Dorothy L. Sayers gives Lord Peter Wimsey a less prominent role in this novel than she does in her other detective fiction. Hilary Thorpe finds the cryptogram that leads to the discovery of the jewels, Venables helps decode it, and members of the regular British and French police forces provide vital information.
Still, Lord Peter is the first to recognize the significance of the cryptogram’s message and the first to realize that Deacon did not die in 1918. His typically brilliant intuition is matched by his arcane knowledge, in this novel of campanology and the history of the draining of the fens in East Anglia. He also remains indifferent to religion and more interested in the life of the common people than in his aristocratic relatives at Denver.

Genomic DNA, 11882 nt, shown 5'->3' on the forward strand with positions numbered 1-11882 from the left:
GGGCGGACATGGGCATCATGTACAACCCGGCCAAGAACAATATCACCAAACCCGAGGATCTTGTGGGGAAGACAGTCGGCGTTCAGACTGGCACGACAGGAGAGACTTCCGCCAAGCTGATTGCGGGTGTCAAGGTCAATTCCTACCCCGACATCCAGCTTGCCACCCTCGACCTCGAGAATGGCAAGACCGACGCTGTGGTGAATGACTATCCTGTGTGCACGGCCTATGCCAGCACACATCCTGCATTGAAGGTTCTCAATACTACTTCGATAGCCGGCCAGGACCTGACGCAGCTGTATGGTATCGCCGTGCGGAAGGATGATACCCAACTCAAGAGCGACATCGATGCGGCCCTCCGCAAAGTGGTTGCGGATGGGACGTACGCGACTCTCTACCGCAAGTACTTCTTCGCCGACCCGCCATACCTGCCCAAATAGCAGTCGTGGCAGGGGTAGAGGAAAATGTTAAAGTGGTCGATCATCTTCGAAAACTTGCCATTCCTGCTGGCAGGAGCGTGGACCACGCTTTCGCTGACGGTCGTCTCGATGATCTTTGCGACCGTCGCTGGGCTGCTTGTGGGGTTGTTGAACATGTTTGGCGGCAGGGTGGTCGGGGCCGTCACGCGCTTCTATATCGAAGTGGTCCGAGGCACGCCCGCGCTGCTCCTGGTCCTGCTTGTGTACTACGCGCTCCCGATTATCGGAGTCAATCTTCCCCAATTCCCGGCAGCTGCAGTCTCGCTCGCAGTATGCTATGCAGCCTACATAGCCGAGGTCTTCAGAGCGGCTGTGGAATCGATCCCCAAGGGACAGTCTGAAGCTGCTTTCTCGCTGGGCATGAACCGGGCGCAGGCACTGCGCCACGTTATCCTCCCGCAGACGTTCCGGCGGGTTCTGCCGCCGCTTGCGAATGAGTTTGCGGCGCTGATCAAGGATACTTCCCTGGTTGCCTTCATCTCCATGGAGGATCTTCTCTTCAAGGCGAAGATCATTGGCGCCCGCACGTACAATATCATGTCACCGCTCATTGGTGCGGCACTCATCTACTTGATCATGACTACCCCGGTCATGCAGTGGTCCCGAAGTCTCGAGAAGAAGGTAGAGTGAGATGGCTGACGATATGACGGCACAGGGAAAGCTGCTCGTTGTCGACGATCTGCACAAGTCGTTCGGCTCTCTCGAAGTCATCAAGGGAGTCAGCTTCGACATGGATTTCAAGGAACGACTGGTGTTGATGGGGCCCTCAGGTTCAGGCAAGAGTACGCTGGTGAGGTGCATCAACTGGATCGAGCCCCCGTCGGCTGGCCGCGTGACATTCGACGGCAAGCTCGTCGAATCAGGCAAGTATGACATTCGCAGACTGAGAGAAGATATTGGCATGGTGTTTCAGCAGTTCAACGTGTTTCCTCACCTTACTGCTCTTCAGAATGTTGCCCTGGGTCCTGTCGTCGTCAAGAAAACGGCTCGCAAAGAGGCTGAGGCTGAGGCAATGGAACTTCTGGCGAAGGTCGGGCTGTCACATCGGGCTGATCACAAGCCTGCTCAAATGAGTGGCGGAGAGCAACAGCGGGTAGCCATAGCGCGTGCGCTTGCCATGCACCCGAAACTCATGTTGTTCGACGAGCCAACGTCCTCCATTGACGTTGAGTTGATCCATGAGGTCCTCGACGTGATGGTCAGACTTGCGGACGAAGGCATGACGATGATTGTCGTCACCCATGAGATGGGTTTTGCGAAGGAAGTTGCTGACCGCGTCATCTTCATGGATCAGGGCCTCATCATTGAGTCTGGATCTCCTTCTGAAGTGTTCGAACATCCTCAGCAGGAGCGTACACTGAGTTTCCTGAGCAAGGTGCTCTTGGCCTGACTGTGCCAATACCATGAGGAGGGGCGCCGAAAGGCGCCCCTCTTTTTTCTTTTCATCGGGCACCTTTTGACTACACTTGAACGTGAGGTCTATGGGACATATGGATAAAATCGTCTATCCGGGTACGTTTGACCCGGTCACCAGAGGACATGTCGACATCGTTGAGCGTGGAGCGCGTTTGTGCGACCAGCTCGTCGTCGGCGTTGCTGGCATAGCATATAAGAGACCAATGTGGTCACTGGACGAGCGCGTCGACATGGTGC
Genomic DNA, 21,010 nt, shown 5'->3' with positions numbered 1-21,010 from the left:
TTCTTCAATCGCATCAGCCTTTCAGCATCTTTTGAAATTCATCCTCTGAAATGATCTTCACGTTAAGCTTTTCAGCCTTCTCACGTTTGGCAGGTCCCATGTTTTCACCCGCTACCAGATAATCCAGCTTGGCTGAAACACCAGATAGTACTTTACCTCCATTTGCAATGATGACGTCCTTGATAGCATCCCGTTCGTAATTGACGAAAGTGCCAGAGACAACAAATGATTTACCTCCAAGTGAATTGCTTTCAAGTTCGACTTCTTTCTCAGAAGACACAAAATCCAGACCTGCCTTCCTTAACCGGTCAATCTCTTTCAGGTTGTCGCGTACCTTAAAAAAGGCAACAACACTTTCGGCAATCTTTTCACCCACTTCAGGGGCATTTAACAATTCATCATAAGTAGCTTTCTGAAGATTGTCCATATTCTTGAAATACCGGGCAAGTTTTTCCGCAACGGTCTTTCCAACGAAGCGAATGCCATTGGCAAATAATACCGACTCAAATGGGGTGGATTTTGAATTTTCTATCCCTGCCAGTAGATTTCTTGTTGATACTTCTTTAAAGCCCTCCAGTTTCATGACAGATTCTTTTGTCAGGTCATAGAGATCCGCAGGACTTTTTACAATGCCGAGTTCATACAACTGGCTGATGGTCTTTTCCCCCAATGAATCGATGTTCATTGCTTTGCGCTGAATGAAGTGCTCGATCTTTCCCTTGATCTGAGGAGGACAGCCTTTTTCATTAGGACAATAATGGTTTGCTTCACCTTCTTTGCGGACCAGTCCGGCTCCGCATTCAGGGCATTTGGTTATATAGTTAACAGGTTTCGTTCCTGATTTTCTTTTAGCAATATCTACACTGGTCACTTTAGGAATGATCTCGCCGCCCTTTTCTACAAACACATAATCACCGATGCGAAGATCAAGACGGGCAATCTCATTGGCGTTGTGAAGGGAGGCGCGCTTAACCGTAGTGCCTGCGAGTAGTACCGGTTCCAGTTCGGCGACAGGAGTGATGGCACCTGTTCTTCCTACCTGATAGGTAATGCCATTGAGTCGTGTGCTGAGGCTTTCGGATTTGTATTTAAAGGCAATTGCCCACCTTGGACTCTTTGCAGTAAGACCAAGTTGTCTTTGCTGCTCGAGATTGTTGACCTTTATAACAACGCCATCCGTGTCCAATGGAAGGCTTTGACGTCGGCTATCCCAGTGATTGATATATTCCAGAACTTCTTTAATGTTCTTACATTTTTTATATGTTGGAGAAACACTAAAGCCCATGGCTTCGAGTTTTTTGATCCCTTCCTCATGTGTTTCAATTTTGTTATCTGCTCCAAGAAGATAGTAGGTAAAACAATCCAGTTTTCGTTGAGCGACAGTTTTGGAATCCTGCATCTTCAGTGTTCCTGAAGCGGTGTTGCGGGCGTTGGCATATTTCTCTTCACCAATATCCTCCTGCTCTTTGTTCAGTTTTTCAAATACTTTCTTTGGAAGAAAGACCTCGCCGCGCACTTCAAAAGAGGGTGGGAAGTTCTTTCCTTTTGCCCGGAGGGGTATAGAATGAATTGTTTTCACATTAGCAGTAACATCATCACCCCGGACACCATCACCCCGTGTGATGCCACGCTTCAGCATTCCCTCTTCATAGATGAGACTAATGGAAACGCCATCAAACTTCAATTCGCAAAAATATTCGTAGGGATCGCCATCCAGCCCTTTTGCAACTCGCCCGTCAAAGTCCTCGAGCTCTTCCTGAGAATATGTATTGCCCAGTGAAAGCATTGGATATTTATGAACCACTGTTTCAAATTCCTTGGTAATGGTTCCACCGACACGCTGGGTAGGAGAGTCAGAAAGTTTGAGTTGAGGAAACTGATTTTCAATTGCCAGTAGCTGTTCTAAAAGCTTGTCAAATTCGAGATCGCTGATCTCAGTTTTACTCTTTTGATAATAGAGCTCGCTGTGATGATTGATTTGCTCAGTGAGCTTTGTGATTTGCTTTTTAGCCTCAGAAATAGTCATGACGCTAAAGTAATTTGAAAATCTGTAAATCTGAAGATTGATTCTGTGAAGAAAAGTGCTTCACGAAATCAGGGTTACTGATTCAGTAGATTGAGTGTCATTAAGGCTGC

Bunter, his valet, is also his usually resourceful self. He pilfers a crucial letter from the post office, and he obliges his master in less dramatic ways as well. He supplies a wreath in Lord Peter’s name for Lady Thorpe’s funeral and has the prayer books ready for Sunday service.
In addition to meeting these two regulars of Sayers’ mysteries, the reader encounters a number of fascinating villagers. There are only about three hundred people living in Fenchurch St. Paul, and the reader feels he has met most of them by the end of the book. Each of the bell-ringers has his own personality, from the seventy-five-year-old Hezekiah Lavendar down to the young, nervous Walter Pratt....
(The entire section is 432 words.)